Short walks in West Wales
Our short walks in West Wales are only up to three miles long but are packed with things to see and do.
You may see seals at Martin's Haven, wetland wildfowl at Marloes mere or ancient White Park cattle at Dinefwr. Be impressed by the geology of Garn Fawr and the rugged coastline of Pembrokeshire and take a few steps back in time at the gold mines at Dolaucothi.
Just some of the short walks on offer in West Wales.
A short but spectacular walk around the end of the Marloes Peninsula. You won't see any deer, but there are lots of seals (pups in autumn), heather and wildflowers, and spectacular rocks and sea views.
An easy walk around Bosherston's beautiful lily ponds, with options to explore the dunes and pools of the Mere Pool Valley behind Broadhaven Beach.
This short walk at Solva is at the centre of the unspoilt coastal scenery stretching from Newgale to St David’s. The Gribin is a rocky headland that guards the entrance to Solva Harbour, giving spectacular views along the coast and across St Bride’s Bay.
On this walk there's the chance to explore the amazing landscape and parkland designed by the Cawdor family as a backdrop to their grand house, Stackpole Court, which was demolished in 1963.
Take this short walk to Ragwen Point and discover some secrets from the Second World War.
A glorious walk through flower-rich meadows at Dinefwr in Carmarthenshire. In midsummer you'll see orchids, ox-eye daisies, bright-eyes and yellow rattle. The abundance of these flowers means the meadows are alive with insects too. Look out particularly for the pretty ringlet butterfly, which flourishes here.
Walk along the coastal path for magnificent island views and seascapes, as well as a very fine Iron Age coastal fort. Inland there's the Mere, with its breeding and migrant wetland birds.
There are nearly 300 ancient trees at Dinefwr, half of them in the deer park. The path you'll follow on this 1.5-mile (2.4km) walk was designed by Lancelot 'Capability' Brown when he visited Dinefwr in 1775. As well as seeing views of the park and house framed by specimen trees, you might catch sight of the fallow deer that live here.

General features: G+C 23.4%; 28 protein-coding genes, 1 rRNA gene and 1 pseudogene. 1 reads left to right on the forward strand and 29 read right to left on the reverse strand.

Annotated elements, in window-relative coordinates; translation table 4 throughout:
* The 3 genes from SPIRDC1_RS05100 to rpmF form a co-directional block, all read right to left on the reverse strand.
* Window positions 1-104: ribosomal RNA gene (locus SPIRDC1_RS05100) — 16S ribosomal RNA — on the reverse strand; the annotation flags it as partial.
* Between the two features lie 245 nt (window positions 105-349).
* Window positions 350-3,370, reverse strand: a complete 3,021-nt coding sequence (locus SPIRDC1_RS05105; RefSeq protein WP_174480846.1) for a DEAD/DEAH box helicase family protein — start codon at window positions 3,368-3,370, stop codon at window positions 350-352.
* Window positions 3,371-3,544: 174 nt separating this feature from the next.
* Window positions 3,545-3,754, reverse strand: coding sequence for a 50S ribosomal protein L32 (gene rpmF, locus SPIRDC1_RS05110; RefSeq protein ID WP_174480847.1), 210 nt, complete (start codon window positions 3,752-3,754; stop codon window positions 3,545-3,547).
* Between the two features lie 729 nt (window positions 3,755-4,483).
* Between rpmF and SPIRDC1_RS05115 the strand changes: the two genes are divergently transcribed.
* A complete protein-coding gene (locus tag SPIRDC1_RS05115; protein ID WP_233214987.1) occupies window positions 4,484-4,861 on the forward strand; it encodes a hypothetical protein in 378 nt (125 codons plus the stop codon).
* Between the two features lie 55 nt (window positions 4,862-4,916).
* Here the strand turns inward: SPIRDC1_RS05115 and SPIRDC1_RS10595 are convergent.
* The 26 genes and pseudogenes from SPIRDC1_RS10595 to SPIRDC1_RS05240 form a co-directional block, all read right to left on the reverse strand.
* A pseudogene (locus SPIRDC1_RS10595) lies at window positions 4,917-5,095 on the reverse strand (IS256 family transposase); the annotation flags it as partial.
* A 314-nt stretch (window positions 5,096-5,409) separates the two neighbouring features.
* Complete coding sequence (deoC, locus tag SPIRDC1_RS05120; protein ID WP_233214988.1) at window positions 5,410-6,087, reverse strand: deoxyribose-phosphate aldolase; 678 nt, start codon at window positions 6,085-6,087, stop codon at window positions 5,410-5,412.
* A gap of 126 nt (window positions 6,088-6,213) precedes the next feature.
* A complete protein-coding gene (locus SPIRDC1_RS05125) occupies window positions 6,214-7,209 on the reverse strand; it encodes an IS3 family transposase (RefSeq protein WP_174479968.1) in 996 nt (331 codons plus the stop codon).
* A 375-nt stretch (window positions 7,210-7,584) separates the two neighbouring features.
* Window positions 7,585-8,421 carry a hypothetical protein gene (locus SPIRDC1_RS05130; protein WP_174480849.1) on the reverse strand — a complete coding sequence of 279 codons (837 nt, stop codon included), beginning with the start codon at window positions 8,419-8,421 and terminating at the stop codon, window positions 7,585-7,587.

Climb a rocky volcanic outcrop on this walk for magnificent views of the North Pembrokeshire coast. It contains one of the most spectacular Iron Age forts in Pembrokeshire. Three-thousand years later it was a Second-World-War lookout point.
A great clifftop walk for wildlife watching. The grassland is rich in wild flowers and butterflies, while the cliffs are home to choughs, fulmars, razorbills and gulls. There are marvellous views out to sea. On clear days you can see Lundy Island and the Somerset coast, and you might be lucky enough to spot dolphins or porpoises offshore.
Moo-ve along the trail on this short walk and see why the White Park cattle love Dinefwr so much. The Dinefwr Estate in Carmarthenshire has been home to this ancient breed for hundreds of years. They perform a vital service in managing the grassland.
A circular walk through bluebell woods and meadows, shingle beach and marsh. Abermawr offers a gentle interlude on one of the most rugged sections of the coastline.
Enjoy a short stroll for magnificent views over the Carmarthenshire countryside from Paxton's Tower.
Rail buffs and lovers of the romantic days of train travel will enjoy this walk down memory lane at Llanerchaeron. Follow in the footsteps of the family who lived on an estate that had its very own railway station.
Retrace the steps of gold miners through the ages on this walk. From the mine entrances used by the Romans to the remains of the crushing mill used in the 1930s. See some great views and unusual plants along the way.
If you fancy something a bit more challenging take a look at our longer walks in West Wales.